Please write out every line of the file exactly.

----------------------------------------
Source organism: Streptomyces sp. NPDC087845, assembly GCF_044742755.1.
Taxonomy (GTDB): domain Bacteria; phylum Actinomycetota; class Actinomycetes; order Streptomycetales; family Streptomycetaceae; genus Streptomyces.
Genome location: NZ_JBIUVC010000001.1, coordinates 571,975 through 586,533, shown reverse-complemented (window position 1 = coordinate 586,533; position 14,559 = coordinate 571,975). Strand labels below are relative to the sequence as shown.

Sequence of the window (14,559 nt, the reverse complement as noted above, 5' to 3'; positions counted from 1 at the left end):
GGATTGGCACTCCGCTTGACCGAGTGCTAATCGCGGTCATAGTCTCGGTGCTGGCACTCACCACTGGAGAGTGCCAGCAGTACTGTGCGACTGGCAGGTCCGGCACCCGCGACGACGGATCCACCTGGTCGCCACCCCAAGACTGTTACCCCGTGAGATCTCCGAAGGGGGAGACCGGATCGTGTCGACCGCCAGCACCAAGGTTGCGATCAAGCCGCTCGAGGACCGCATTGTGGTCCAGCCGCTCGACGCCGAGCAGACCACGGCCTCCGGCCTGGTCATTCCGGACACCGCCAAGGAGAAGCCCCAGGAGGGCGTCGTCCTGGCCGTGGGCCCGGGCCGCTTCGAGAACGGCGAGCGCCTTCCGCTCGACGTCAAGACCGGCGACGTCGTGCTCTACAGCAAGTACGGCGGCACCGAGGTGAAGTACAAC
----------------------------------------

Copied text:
Source organism: Streptomyces sp. NPDC087845, assembly GCF_044742755.1.
Taxonomy (GTDB): domain Bacteria; phylum Actinomycetota; class Actinomycetes; order Streptomycetales; family Streptomycetaceae; genus Streptomyces.
Genome location: NZ_JBIUVC010000001.1, coordinates 571,975 through 586,533, shown reverse-complemented (window position 1 = coordinate 586,533; position 14,559 = coordinate 571,975). Strand labels below are relative to the sequence as shown.

Sequence of the window (14,559 nt, the reverse complement as noted above, 5' to 3'; positions counted from 1 at the left end):
GGATTGGCACTCCGCTTGACCGAGTGCTAATCGCGGTCATAGTCTCGGTGCTGGCACTCACCACTGGAGAGTGCCAGCAGTACTGTGCGACTGGCAGGTCCGGCACCCGCGACGACGGATCCACCTGGTCGCCACCCCAAGACTGTTACCCCGTGAGATCTCCGAAGGGGGAGACCGGATCGTGTCGACCGCCAGCACCAAGGTTGCGATCAAGCCGCTCGAGGACCGCATTGTGGTCCAGCCGCTCGACGCCGAGCAGACCACGGCCTCCGGCCTGGTCATTCCGGACACCGCCAAGGAGAAGCCCCAGGAGGGCGTCGTCCTGGCCGTGGGCCCGGGCCGCTTCGAGAACGGCGAGCGCCTTCCGCTCGACGTCAAGACCGGCGACGTCGTGCTCTACAGCAAGTACGGCGGCACCGAGGTGAAGTACAAC